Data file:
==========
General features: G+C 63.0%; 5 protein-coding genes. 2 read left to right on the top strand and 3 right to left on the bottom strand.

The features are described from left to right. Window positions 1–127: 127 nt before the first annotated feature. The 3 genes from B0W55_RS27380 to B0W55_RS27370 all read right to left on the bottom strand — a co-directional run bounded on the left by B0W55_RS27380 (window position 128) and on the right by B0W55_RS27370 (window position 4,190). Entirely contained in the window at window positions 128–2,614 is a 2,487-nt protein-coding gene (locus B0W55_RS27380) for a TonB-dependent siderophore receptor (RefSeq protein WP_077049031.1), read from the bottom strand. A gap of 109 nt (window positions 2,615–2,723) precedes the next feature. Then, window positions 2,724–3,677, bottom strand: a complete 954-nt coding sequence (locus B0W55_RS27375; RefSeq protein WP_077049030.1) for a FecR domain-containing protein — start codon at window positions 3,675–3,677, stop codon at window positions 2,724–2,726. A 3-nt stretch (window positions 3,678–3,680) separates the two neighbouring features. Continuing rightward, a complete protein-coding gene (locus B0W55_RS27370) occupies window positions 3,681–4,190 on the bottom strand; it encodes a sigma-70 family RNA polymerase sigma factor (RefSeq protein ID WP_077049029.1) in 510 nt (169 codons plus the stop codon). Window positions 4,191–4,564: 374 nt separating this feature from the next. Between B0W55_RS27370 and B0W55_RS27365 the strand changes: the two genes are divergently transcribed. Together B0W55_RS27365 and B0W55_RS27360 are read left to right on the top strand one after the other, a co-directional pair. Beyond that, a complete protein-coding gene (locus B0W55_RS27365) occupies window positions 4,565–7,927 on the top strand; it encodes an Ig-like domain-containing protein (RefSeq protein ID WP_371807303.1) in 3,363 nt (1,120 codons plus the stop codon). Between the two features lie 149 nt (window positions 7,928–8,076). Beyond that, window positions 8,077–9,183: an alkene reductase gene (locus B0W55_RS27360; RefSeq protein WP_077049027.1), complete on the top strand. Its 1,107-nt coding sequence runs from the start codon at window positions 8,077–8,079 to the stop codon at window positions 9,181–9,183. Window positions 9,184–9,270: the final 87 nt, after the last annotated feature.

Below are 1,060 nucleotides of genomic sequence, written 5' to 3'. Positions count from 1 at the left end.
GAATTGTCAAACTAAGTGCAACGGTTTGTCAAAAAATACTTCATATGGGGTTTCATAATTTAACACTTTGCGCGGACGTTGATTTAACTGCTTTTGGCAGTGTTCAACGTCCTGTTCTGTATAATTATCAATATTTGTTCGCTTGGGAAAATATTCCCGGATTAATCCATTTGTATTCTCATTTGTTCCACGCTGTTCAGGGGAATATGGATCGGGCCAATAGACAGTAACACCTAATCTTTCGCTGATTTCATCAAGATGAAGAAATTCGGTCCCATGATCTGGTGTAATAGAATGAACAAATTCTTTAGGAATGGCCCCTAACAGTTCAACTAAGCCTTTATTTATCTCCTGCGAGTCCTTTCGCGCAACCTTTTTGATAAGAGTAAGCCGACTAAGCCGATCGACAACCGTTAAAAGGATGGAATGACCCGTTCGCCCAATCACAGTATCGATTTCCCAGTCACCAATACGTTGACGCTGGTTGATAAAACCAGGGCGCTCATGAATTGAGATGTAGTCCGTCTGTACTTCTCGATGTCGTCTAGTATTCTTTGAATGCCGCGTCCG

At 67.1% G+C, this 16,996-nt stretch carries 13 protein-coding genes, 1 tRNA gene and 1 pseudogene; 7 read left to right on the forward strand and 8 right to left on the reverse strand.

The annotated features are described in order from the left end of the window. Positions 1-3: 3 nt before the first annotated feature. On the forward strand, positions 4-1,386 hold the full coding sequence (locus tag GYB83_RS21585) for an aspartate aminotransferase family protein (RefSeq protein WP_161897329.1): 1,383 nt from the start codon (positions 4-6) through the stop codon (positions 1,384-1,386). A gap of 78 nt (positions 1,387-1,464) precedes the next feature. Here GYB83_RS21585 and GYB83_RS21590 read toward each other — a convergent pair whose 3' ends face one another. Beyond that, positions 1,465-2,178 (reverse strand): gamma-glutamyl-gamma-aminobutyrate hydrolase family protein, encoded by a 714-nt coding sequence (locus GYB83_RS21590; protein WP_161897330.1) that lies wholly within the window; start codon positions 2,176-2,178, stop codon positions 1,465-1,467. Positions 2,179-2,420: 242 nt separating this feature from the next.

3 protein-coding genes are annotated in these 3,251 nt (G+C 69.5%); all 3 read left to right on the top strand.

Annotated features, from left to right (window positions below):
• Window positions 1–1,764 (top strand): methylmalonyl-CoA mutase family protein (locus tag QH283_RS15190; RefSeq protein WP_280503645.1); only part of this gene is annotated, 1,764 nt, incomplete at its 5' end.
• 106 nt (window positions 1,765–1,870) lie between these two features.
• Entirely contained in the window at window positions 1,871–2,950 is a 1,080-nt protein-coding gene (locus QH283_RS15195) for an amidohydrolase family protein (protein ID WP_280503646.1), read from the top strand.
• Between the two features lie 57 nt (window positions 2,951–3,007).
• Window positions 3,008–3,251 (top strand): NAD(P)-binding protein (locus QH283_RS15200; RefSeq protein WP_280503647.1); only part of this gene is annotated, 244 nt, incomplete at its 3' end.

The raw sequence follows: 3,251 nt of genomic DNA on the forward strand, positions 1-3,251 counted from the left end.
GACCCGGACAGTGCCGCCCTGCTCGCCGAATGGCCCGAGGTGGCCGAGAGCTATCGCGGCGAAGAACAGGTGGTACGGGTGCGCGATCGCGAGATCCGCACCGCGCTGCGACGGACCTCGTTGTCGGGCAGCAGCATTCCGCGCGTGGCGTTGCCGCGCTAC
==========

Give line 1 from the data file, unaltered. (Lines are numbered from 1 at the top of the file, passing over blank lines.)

General features: G+C 63.0%; 5 protein-coding genes. 2 read left to right on the top strand and 3 right to left on the bottom strand.